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 AiM  Vol.6 No.7 , June 2016
Production of Cellulase and Xylanase by Aspergillus terreus KJ829487 Using Cassava Peels as Subtrates
Abstract: Cassava (Manihot esculenta, Crantz) is one of the most important food plants in West Africa. Its peels are made up of cellulose, hemicellulose and lignin. This lignocellulolytic biomass can be converted using microbial enzymes to fermentable sugars which have wide range of biotechnological relevance in many fermentation processes. The aim of this study is to screen filamentous fungi from decaying cassava peels that are good producers of xylanases and cellulases. Decaying parts of cassava peels were obtained and brought to the laboratory for further work. Fungi were isolated, identified and screened for cellulase and xylanase production. Isolate with highest frequency of occurrence and enzyme production was identified using phenotypic and molecular method. Optimisation of growth conditions for enzymes production was monitored using the DNSA method, also saccharification of cassava peel were carried out using the enzymes obtained from the isolate. Aspergillus terreus KJ829487 was the predominant fungus. It produces cellulases and xylanases optimally at 40°C, pH 6 and 8, utilising carboxymethylcellulose (CMC) or xylose and yeast extracts as its carbon and nitrogen sources respectively. Saccharification of the peels yielded 584 mg/L glucose, 78 mg/L xylose and 66 mg/L rhamnose. Aspergillus terreus KJ829487 obtained from cassava peels have the ability to produce high concentration cellulases and xylanases which effectively hydrolysed the lignocelluloses’ biomass to fermentable sugars.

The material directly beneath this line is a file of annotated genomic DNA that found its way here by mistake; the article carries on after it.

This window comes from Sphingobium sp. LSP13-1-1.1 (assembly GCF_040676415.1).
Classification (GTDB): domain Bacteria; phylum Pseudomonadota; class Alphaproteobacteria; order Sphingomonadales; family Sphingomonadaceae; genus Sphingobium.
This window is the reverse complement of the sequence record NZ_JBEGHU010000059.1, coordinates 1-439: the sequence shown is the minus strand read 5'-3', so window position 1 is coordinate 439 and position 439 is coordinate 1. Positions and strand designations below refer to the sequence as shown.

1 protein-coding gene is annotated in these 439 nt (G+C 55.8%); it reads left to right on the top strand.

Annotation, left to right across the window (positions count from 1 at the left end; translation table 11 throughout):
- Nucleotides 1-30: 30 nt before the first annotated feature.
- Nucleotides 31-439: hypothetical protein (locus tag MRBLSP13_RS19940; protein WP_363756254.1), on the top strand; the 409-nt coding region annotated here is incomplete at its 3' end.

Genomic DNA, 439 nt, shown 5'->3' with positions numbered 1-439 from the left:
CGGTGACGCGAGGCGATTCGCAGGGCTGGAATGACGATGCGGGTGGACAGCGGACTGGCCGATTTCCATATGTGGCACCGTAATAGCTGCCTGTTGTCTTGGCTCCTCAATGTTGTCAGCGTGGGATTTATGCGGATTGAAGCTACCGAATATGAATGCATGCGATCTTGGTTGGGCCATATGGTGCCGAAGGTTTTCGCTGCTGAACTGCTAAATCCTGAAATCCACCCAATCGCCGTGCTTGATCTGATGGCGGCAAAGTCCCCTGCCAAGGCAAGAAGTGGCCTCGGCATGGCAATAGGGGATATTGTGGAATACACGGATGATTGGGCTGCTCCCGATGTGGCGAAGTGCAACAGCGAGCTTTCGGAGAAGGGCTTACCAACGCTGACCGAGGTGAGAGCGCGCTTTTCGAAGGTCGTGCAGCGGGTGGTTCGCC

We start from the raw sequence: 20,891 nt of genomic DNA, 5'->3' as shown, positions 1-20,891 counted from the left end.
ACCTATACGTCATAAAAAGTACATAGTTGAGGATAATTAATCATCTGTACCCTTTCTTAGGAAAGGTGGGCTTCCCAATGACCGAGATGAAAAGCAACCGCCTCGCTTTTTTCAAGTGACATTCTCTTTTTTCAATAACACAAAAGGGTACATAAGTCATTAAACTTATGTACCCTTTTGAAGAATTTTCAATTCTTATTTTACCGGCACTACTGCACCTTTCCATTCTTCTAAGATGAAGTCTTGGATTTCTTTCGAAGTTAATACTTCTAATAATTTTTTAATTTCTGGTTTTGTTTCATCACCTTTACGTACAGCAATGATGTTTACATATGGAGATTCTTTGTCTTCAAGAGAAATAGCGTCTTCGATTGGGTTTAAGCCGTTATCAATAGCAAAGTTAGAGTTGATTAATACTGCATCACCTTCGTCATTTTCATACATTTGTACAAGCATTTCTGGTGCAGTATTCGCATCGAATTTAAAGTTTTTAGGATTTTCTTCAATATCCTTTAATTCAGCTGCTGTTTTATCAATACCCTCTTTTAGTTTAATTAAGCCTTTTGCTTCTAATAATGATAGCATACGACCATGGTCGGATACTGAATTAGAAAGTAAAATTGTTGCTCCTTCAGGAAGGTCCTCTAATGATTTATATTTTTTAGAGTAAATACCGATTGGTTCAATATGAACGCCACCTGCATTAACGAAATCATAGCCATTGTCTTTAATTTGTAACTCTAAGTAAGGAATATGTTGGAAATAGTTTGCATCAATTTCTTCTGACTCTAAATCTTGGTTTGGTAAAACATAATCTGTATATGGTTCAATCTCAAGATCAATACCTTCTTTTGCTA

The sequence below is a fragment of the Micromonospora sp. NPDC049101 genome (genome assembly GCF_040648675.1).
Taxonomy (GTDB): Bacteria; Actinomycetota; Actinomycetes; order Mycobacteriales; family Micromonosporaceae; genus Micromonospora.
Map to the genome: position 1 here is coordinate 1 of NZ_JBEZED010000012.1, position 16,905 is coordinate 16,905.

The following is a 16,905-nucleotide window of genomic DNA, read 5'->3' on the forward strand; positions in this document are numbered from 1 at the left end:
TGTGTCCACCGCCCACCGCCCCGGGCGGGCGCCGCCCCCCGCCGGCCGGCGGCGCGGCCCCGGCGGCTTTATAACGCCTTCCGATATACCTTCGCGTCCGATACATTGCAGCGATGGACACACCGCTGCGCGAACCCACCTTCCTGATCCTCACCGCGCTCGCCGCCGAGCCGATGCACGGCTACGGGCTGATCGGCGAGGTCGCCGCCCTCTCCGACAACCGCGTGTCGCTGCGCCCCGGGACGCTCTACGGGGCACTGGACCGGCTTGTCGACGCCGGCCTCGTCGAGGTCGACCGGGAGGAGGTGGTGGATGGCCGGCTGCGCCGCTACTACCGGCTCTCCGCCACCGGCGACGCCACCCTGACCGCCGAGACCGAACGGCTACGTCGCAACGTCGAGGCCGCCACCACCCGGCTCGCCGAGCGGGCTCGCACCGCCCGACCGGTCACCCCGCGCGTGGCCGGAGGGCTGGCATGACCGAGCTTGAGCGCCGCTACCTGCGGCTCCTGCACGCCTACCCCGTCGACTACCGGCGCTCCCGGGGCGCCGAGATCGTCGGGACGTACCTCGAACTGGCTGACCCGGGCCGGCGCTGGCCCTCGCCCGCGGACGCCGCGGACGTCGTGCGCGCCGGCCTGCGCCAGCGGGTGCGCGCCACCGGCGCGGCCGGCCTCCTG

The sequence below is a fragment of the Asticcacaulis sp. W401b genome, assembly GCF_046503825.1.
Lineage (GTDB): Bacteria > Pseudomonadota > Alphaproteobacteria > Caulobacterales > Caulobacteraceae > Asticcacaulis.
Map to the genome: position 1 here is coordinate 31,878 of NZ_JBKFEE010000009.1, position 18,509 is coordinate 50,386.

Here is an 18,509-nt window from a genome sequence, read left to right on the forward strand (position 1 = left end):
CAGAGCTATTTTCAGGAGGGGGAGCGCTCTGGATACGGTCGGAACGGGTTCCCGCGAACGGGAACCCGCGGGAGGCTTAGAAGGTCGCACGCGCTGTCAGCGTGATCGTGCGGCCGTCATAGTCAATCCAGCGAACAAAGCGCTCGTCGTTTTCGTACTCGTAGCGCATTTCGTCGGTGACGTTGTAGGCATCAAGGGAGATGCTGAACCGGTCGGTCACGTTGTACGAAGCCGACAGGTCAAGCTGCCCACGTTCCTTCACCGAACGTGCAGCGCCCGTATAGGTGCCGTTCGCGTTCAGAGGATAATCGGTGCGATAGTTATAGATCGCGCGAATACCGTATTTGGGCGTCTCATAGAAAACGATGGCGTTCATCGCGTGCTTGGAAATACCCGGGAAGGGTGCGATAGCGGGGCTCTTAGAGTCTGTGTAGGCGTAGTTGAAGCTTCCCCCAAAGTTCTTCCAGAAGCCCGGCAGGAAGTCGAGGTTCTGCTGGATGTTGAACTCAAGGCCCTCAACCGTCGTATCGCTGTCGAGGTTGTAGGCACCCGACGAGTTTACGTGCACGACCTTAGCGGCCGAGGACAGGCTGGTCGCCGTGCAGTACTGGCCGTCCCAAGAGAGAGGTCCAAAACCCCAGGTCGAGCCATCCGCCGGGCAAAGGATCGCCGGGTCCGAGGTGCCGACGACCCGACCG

Cite this paper: Olanbiwoninu, A. and Odunfa, S. (2016) Production of Cellulase and Xylanase by Aspergillus terreus KJ829487 Using Cassava Peels as Subtrates. Advances in Microbiology, 6, 502-511. doi: 10.4236/aim.2016.67050.
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